It’s no secret that I’m a bit of a history buff and I’m a frequent reader of historic fiction. In the last year I’ve been intrigued by and have explored alternative history novels. While I was surprised by the quality and detail in Laura Andersen’s Boleyn King Trilogy and Tudor Legacy Series (I’m looking forward to previewing The Virgin’s Spy sometime in the next two months), Ted Richardson’s Imposters of Patriotism was a bit of a bumpy ride for me.
Matt Hawkins has found a calm rhythm to life since trading a life in New York City as a Wall Street investor for one as an antiques dealer in Savannah, Georgia. After buying a box of old books from the local library, Matt discovers that concealed in a century-old atlas is a much older journal. Skimming through the journal, Matt learns two important things: it was the journal of Caty Greene, the wife of Revolutionary War general Nathanael Greene, and that in the journal she makes many references to a letter written at Valley Forge by George Washington to British General Howe regarding terms for surrender. At the same time, one of two candidates for President has based much of his campaign strategy around his family’s descent from George Washington – a strategy that could suffer if word of such a surrender letter came to light. As Matt Hawkins begins to search for the letter, he encounters a colorful cast of characters both eager to help him and desperate to stop him.
It was the premise of the novel that made me want to read it. As Richardson explains in an afterward, there is no such surrender letter written by Washington but the impact such a discovery would have on national and international perception – to the point of influencing an election – is an interesting one to explore. While the shady forces out to suppress such a story are exciting in theory, as the novel progressed there were some glaring oversights in logic that made suspending my disbelief increasingly difficult.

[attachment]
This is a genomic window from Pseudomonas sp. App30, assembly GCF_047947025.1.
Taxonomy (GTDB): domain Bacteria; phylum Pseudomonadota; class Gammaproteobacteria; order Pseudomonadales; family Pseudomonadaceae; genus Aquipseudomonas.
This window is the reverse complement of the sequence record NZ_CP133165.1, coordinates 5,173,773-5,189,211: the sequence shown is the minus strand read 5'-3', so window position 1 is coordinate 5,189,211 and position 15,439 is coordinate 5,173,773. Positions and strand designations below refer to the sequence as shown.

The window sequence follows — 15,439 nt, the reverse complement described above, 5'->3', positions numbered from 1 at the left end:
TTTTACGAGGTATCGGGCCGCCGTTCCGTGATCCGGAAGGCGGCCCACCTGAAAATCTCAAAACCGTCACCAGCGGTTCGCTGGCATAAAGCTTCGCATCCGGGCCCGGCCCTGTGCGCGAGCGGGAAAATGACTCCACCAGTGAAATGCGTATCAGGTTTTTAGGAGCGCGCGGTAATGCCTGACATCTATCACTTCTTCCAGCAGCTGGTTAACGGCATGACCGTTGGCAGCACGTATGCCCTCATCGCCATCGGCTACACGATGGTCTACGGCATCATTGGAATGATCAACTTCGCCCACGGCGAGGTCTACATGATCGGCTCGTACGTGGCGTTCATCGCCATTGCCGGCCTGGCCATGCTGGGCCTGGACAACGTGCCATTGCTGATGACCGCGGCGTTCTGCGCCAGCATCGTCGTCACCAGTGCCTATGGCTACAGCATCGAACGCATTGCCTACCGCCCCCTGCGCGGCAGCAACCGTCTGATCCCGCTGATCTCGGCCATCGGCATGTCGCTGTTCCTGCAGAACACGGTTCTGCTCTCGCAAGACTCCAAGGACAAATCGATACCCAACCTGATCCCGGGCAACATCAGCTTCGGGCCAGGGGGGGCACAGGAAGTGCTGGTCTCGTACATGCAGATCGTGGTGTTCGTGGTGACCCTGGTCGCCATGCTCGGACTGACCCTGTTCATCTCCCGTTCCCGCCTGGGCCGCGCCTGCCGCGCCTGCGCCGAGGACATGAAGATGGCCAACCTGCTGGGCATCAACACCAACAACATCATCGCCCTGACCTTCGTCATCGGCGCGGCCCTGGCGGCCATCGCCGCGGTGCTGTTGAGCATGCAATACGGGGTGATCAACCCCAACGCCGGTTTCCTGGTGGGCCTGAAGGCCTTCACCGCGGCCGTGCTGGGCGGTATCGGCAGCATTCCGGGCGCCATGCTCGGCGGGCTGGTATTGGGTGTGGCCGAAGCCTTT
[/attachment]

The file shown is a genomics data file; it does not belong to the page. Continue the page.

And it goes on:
The narrative contains a number of glimpses into the past as the fictitious letter’s origins and journey through time are explored while much of the action takes place in the “Present Day.” It’s never quite specified what year this would be but given references to events that took place in 2008 and the fact that it’s supposed to be a presidential election year, I’d have to place “Present Day” as 2012. Given the level of technology available to the characters, I find it really hard to believe that the characters weren’t using their cell phones or some other kinds of cameras to document their findings along the way. Most of the plot centers on the physical journal and letter in an effort to contain the story and eliminate all traces of evidence documenting the letter’s existence and yet no one ever thinks to take a few minutes to get a picture? While there are other considerable leaps (a ninety-year-old woman whose father was born a slave during the Civil War is plausible but a stretch since ninety years would put her birth in the 1920s and her father’s birth about sixty years before that in the 1860s), the fact that historic documents are being digitized for cataloguing and reference by the same people who don’t think to photograph or video record their national-icon altering discoveries is the most difficult for me to swallow.
The characters themselves never seem to escape the two-dimensional roles in which they’re originally cast. They’re given backstories and quirks but they still felt flat – in part because so much about them is told and reinforced by explanation rather than through demonstration. The facts related to the letter and the larger plot are repeated a few too many times, becoming tedious. The relationship between Matt and Sarah feels almost forced because the reader doesn’t get a see enough of their interactions – for instance, rather than getting to see their first date, the reader comes in after it’s over and when it crosses with the surrender letter plot. As the story progresses, it becomes increasingly far-fetched and convoluted. There’s one incident with Sarah that is completely ridiculous meant to build drama that I can’t help but shake my head at.
It’s always a disappointment when a promising concept devolves in such a way. The story seemed to become more an attempt to imitate the style of Dan Brown than developing in an organic fashion, forcing the story to fit the plot rather then the plot evolving from the story.